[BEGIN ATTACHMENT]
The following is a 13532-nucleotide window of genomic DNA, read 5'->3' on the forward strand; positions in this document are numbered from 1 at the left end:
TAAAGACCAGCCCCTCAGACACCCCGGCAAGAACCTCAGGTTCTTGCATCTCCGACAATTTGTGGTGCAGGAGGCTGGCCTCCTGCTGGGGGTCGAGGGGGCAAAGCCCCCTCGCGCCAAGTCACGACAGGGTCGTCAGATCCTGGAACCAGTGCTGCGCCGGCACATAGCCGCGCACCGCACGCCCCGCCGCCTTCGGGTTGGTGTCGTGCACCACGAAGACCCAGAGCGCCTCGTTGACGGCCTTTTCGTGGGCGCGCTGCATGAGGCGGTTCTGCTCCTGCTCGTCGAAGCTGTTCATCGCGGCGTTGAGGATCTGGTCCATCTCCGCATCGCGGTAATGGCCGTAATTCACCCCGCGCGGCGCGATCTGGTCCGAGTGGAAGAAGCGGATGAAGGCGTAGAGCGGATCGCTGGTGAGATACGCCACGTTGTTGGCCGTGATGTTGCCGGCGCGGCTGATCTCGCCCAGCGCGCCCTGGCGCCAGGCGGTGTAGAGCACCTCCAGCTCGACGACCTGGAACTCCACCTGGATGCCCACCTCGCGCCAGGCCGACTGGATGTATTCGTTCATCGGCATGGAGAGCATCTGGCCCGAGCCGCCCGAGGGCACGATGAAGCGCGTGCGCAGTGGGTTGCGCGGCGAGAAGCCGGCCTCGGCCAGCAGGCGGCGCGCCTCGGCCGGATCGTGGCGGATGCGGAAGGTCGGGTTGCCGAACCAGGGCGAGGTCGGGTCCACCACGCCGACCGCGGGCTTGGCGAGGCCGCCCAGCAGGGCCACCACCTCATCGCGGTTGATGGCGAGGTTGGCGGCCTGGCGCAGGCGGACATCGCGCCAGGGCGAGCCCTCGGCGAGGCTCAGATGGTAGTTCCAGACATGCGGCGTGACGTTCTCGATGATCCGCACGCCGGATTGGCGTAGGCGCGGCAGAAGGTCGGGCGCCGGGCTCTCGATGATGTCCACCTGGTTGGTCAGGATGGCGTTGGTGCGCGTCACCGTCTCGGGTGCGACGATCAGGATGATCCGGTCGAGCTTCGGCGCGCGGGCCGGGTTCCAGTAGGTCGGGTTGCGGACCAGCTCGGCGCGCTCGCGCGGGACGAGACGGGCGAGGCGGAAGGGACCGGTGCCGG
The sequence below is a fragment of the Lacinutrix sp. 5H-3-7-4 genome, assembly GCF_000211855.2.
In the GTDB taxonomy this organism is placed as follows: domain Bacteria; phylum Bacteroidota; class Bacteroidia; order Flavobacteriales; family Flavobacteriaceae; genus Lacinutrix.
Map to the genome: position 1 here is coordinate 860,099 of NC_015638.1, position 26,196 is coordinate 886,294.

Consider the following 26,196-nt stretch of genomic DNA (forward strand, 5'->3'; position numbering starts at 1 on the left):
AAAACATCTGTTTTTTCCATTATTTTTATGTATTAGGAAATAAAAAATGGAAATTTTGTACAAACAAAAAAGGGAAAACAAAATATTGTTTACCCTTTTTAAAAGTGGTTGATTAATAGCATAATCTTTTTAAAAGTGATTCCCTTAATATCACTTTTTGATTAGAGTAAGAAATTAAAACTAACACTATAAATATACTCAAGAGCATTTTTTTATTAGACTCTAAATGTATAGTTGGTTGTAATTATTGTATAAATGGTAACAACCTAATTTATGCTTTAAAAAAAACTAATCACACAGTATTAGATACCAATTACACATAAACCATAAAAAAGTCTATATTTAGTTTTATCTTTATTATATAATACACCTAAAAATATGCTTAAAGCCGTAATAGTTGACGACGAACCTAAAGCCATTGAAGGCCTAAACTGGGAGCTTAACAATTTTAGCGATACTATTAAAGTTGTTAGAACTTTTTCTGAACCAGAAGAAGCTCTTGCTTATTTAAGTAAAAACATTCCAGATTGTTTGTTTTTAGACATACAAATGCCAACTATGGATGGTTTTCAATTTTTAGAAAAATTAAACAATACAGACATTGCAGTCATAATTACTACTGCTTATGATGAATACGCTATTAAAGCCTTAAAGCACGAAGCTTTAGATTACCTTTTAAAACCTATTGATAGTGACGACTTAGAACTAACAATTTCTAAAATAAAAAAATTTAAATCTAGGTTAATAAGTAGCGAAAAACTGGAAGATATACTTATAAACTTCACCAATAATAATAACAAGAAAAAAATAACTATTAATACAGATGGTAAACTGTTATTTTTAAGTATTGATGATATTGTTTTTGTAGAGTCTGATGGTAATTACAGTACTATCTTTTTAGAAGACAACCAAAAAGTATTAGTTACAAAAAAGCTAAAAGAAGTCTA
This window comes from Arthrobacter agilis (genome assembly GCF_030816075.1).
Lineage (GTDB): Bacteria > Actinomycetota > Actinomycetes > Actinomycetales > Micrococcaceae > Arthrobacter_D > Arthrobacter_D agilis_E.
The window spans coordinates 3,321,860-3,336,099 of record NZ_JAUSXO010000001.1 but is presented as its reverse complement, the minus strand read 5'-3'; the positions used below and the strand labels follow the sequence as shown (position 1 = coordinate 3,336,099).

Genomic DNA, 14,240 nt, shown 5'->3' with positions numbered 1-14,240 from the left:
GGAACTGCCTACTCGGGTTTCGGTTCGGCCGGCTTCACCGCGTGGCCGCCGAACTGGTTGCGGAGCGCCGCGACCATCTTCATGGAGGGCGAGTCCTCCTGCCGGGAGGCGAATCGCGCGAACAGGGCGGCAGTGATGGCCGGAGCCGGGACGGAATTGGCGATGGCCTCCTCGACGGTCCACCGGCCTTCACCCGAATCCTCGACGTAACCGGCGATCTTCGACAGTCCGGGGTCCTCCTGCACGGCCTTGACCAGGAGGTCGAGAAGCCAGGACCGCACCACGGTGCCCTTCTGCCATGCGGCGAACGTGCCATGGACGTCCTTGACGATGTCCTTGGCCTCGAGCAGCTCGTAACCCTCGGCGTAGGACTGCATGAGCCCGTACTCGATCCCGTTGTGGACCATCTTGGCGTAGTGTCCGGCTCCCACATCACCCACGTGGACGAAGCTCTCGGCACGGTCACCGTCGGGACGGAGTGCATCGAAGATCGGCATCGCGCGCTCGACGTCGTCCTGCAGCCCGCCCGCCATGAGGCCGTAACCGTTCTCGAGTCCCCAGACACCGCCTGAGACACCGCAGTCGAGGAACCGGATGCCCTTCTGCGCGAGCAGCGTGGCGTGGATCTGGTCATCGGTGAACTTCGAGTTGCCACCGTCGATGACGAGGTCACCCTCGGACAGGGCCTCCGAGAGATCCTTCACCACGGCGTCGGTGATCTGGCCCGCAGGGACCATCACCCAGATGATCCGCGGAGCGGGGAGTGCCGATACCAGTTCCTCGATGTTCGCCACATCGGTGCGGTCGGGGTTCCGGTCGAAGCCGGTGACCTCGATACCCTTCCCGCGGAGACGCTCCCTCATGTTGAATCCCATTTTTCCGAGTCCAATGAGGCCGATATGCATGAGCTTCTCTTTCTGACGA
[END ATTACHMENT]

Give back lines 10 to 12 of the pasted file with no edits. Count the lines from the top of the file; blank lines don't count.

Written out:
The window spans coordinates 3,321,860-3,336,099 of record NZ_JAUSXO010000001.1 but is presented as its reverse complement, the minus strand read 5'-3'; the positions used below and the strand labels follow the sequence as shown (position 1 = coordinate 3,336,099).

Genomic DNA, 14,240 nt, shown 5'->3' with positions numbered 1-14,240 from the left:
GGAACTGCCTACTCGGGTTTCGGTTCGGCCGGCTTCACCGCGTGGCCGCCGAACTGGTTGCGGAGCGCCGCGACCATCTTCATGGAGGGCGAGTCCTCCTGCCGGGAGGCGAATCGCGCGAACAGGGCGGCAGTGATGGCCGGAGCCGGGACGGAATTGGCGATGGCCTCCTCGACGGTCCACCGGCCTTCACCCGAATCCTCGACGTAACCGGCGATCTTCGACAGTCCGGGGTCCTCCTGCACGGCCTTGACCAGGAGGTCGAGAAGCCAGGACCGCACCACGGTGCCCTTCTGCCATGCGGCGAACGTGCCATGGACGTCCTTGACGATGTCCTTGGCCTCGAGCAGCTCGTAACCCTCGGCGTAGGACTGCATGAGCCCGTACTCGATCCCGTTGTGGACCATCTTGGCGTAGTGTCCGGCTCCCACATCACCCACGTGGACGAAGCTCTCGGCACGGTCACCGTCGGGACGGAGTGCATCGAAGATCGGCATCGCGCGCTCGACGTCGTCCTGCAGCCCGCCCGCCATGAGGCCGTAACCGTTCTCGAGTCCCCAGACACCGCCTGAGACACCGCAGTCGAGGAACCGGATGCCCTTCTGCGCGAGCAGCGTGGCGTGGATCTGGTCATCGGTGAACTTCGAGTTGCCACCGTCGATGACGAGGTCACCCTCGGACAGGGCCTCCGAGAGATCCTTCACCACGGCGTCGGTGATCTGGCCCGCAGGGACCATCACCCAGATGATCCGCGGAGCGGGGAGTGCCGATACCAGTTCCTCGATGTTCGCCACATCGGTGCGGTCGGGGTTCCGGTCGAAGCCGGTGACCTCGATACCCTTCCCGCGGAGACGCTCCCTCATGTTGAATCCCATTTTTCCGAGTCCAATGAGGCCGATATGCATGAGCTTCTCTTTCTGACGA